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close this bookInformation Technology in Selected Countries (UNU, 1994, 148 pages)
close this folder1: Development of information technology in Ireland
View the document(introductory text...)
View the document1. Introduction
View the document2. Historical perspective
View the document3. Government policy and the role of key institutions
View the document4. Development of the electronics industry
View the document5. Development of the software industry
View the document6. The telecommunications infrastructure for it
View the document7. Manufacturing applications of information technology
View the document8. IT applications in the service sector
View the document9. The impact of IT on employment
View the document10. Education and training in information technology
View the document11. Summary and implications for developing countries
View the documentAppendix A: IT-related courses in tertiary-level institutions in 1987/88
View the documentAppendix B: EOLAS innovation support programmes
View the documentReferences

2. Historical perspective

The advent of information technology in Ireland coincided with a shift in emphasis in industrial policy. In the post-Independence decades, and most particularly from the 1930s to the 1950s, the emphasis was on promoting import-substituting native industries by the use of tariffs and controls on foreign investment through the Control of Manufacturers Acts (1932, 1934), which were not repealed until 1958.

By the 1960s this policy was altered to (a) actively promoting export growth and (b) attracting direct foreign investment by the availability of capital grants and tax concessions. This significant change in emphasis was due to the lack of sustained growth in Irish industry, a rising balance of payments deficit, and high levels of unemployment and emigration.6 The introduction of grant support (which continues to operate) and tax holidays (which have since been altered to take account of EC regulations on competition) were seen as the main mechanisms for supporting infant export industries. As this report illustrates, industrial policy has been the major tool through which the government has influenced and encouraged IT development in Ireland. It is also important in understanding the environment in which IT innovation has occurred.

Table 1.1. Survey of computer usage in Ireland, 1986/87


Technology users

Industrial sector

CPU in 1986

Plan to in 1987

Plan beyond 1987

Bureau only

None

Total

(Total bureaus)

1. Energy & Water

8

-

-

-

1

9


2. Extraction & Processing of Non-Energy Metals

32

1

2

-

5

40

(6)

3. Metal Manufacturing Mechanical, Electrical & Instrument Engineering









- Data processing Machine Mfg

9

1

-

-

-

10



- Other

54

1

2

1

12

70

(12)

4. Other Manufacturing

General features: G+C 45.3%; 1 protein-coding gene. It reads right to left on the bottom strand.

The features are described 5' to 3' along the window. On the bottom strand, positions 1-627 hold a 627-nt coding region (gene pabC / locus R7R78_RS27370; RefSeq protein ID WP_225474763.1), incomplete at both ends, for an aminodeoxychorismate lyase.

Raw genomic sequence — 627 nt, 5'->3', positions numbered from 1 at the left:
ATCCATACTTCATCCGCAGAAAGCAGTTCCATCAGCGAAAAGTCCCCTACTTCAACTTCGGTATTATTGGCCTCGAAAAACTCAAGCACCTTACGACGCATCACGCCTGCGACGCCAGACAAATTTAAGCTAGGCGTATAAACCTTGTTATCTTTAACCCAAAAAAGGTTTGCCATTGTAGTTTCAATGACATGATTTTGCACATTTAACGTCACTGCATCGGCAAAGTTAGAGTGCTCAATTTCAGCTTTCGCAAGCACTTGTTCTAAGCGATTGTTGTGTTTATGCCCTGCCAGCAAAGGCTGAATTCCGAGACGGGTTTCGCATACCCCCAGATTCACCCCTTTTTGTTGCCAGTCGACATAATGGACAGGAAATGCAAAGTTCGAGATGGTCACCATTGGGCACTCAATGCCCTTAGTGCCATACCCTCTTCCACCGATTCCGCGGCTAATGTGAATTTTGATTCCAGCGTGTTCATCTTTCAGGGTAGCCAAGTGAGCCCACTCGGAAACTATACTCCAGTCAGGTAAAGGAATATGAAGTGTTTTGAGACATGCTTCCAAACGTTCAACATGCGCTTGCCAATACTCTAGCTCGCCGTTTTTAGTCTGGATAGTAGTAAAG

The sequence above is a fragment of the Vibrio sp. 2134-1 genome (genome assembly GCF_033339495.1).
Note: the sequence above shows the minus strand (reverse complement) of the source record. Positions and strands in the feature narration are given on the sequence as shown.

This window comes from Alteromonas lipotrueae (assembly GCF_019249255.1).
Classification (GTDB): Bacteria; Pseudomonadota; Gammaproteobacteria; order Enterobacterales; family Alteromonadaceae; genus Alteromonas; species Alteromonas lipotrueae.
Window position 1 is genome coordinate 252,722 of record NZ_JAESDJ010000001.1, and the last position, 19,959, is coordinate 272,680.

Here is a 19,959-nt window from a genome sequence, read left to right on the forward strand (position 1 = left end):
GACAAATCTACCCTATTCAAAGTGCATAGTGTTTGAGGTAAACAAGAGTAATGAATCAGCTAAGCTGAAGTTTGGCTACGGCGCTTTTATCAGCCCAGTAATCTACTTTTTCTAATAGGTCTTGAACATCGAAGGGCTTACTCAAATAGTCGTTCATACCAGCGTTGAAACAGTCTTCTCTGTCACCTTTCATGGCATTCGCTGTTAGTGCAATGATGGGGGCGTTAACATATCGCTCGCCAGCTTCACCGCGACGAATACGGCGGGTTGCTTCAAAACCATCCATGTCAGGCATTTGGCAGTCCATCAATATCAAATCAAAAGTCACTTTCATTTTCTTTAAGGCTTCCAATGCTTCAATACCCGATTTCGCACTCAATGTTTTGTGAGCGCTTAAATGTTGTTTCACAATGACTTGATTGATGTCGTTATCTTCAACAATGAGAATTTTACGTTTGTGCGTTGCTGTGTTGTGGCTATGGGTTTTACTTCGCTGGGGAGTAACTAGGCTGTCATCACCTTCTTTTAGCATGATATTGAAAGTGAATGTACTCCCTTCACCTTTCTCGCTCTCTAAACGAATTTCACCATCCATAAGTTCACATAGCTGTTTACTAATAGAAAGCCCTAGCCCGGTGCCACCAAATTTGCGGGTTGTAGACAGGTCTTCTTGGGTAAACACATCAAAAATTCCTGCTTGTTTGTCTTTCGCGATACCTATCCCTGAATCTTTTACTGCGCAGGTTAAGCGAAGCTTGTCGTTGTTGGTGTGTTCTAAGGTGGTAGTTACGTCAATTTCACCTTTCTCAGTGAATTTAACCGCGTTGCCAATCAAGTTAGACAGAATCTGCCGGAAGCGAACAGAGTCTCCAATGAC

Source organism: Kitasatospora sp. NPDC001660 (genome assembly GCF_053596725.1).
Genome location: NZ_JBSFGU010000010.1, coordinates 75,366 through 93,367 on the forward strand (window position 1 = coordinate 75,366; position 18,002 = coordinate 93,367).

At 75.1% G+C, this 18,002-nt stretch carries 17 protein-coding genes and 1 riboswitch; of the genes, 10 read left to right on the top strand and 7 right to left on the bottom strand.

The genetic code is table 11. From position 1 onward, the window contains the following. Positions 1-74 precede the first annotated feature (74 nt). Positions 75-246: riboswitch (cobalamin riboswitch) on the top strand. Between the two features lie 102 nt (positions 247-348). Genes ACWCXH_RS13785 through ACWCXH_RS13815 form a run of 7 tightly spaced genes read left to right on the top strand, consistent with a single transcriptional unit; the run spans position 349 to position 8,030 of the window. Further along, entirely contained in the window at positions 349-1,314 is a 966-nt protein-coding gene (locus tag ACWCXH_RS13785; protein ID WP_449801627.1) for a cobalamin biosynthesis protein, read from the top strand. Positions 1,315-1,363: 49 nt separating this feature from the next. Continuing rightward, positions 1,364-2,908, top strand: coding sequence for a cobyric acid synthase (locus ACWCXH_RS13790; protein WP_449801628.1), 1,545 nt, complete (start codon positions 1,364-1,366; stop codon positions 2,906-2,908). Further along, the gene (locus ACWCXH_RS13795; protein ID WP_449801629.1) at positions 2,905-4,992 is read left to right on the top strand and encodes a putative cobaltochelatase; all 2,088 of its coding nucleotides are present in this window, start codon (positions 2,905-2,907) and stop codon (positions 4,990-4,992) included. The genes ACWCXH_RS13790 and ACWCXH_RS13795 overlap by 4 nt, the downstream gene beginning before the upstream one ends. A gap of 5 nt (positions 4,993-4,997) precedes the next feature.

81

5

-

1

10

97

(12)

5. Building & Civil Engineering

15

1

2

-

8

26

(-)

6. Distributive Trades, Hotels, Catering & Repairs









- Wholesale

61

6

5

2

34

108

(11)


- Retail

15

1

2

-

9

27

( 3)


- Hotels & Catering

8

-

-

-

8

16

( 1)


- Other

10

-

-


8

18

( 2)

7. Transport & Communication

37

1

3

1

21

63

( 7)

8. Banking & Finance, Insurance, Business Services









- Banking

8

-

_

_

1

9

( 1)


- Insurance

10

-

-

-

4

14

( 1)


- Other

86

8

5

2

20

121

(11)

9. Other Services incl. Government Education & Medical









- Public Admin.

8

1

1

-

-

10

( 1)


- Education

21

-

-

-

5

26

( 2)


- Medical

5

-

1

-

18

24

( 2)


- Other

10

-

-

-

8

18

( 2)

Totals

478

26

23

7

172

706

(74)

Percentage

68%

4%

3%

1%

24%

100%

(10%)

Source: Ref. 8.

Growth of Computer Usage in Ireland

By the end of 1969 it was estimated that there were 59 computers installed in Ireland "of a size likely to have a significant impact on an organization."7

In 1986/87, the National Software Centre (NSC) undertook a survey of computer usage in Ireland, the results of which are shown in table 1.1. Approximately 4,000 business units were sampled, which yielded an 18 per cent response. The results of the survey of 706 respondents indicate that less than one-quarter (24 per cent) of firms had no use for IT. Over two-thirds (68 per cent) had their own computer, whilst a further 7 per cent planned to use a computer after 1986.8 Depending on the representativeness of these responses, the data suggest a fairly significant level of current IT usage in Irish business units. The patterns of use and applications by these companies will be dealt with in later sections of this report.

Milestones in IT. Innovation

Installation of Computer Hardware

Electronic data processing in Ireland originated in the early 1920s with the punch card service operation. A company known as the British Tabulating Machine Company was founded in 1907 and by 1920 it had formed the punch card bureaus registered as Calculating and Statistical Services, based in Pearse Street, Dublin, and in Belfast. It had the agency for both Hollerith and Comptometer equipment for Ireland. In the 1930s another company, Power Samas, entered the market for service bureau operations. Major customers of these companies were the Electricity Supply Board (ESB), Civil Service departments, and the larger state-sponsored bodies.9